11 Clean Water Act (CWA)The CWA is the primary federal law in the US governing water pollution.The goals of the CWA are:to restore and maintain the chemical, physical and biological integrity of the nation’s waters,To eliminate the discharge of pollutants into navigable waters by 1985, andTo make all waters swimmable and fishable3The CWA is one of the most important laws protecting the quality of the Mississippi River.
12 Clean Water Act (CWA) History: River Harbor Act (1896), also referred to as theRefuse Act was passed to protect navigation.4In 1948, Congress passed the Federal Water Pollution Control Act. Since then, the Act was amended numerous times.6The burning Cuyahoga River becomes a catalyst for change.4today1969
13 Clean Water Act History, cont.: Following the 1972 amendments to the FWPCA, this law became commonly known as the Clean Water Act. One of the critical provisions was the establishment of the National Pollution Discharge Elimination System(NPDES) to authorize EPA issuance of dischargepermits.6The CWA underwent extensive amendments in 1977 to include many important provisions including development of the “Best Management Practices” Program.6The Water Quality Act of 1987 (P.L ) provided the most recent series of amendments.5
14 Clean Water ActOctober 18, 2007 will mark the 35th anniversary of the CWA.Because of the CWA, nearly two-thirds of U.S. rivers and lakesare safe for swimming and fishing, compared with 36% in1972.7Illinois Accomplishments:Since 1972, assessed stream miles rated “good” has increased from 11% to more than 62%.8Between 1992 and 2000, there has been a 20% increase in the number of assessed streams and rivers.9Over 100 watershed groups are working to protect local rivers, lakes, streams and groundwater.8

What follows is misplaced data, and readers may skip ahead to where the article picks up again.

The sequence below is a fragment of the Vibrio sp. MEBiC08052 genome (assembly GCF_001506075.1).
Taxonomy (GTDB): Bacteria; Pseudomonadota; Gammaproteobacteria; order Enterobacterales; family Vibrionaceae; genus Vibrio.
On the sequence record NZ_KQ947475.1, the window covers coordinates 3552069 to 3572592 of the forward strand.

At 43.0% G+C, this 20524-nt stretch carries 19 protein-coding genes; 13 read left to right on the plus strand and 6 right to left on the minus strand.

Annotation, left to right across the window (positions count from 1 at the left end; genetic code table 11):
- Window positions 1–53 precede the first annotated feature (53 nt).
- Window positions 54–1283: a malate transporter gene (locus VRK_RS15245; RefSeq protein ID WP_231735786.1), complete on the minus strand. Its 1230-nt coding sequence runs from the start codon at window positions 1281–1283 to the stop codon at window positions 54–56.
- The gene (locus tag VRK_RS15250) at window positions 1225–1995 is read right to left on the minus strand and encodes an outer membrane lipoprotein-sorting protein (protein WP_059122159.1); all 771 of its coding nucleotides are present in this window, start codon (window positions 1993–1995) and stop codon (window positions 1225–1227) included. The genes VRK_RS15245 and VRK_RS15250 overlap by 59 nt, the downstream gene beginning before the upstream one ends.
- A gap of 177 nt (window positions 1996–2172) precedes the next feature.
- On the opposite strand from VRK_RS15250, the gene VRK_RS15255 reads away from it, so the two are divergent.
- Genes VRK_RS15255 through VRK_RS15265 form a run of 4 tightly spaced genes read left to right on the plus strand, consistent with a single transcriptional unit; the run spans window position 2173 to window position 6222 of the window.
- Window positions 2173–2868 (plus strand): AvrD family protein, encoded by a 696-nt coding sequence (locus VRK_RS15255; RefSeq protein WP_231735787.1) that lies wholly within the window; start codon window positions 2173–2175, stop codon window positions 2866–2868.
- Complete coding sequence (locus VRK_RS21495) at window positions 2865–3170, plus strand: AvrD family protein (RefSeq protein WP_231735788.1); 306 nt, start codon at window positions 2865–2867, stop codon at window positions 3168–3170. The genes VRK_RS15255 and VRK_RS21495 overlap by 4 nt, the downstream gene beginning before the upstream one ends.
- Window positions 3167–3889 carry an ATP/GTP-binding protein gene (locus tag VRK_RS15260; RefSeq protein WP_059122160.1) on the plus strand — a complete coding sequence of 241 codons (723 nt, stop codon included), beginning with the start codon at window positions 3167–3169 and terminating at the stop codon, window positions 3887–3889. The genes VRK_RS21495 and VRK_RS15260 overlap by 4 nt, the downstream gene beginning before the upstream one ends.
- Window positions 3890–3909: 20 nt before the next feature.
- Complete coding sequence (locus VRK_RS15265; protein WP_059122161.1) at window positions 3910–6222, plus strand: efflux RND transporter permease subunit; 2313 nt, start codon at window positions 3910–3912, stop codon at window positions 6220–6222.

16 Upper Mississippi River Management Act (UMRMA) of 1986 Congress declared the UMR system to be both a nationally significant ecosystem and a nationally significant commercial navigation system.10The main objectives of UMRMA are:comprehensive planning for the use, protection, growth and development of the UMR system,habitat rehabilitation and enhancement projectslong-term resource monitoring, data inventory and analysis3
17 SourcesEnvironmental Movement in the United States.The National Environmental Policy Act of 1969, as amended. [42 USC].Fremling, Calvin R. Immortal River: the Upper Mississippi in ancient and modern times. Madison, Wisconsin: The University of Wisconsin Press, 2005.Of Time and the RiverFederal Water Pollution Control Act.Federal Water Pollution Control Act (Clean Water Act).Sierra Club. Clean Water.Annual Environmental Conditions Report. Illinois Environmental Protection Agency. October 2003.Illinois EPA Biennial Report. June 2005.Upper Mississippi River Management. Title 33, Cornell University Law School.Photo and Illustration Credits:Silent Spring book jacket.Rachel Carson. csc.gallaudet.eduDDT bioaccumulation diagram.Earth DayEarth Day.The National Environmental Policy Act book jacket.Richard Nixon.NEPA Decision-making Flowchart.Lock and Dams on Mississippi River.Cuyahoga River burning.Cuyahoga River today.NPDES logo.Conditions of Illinois Rivers and Stream. Annual Environmental Conditions Report. Illinois Environmental Protection Agency. October 2003.Upper Mississippi River map.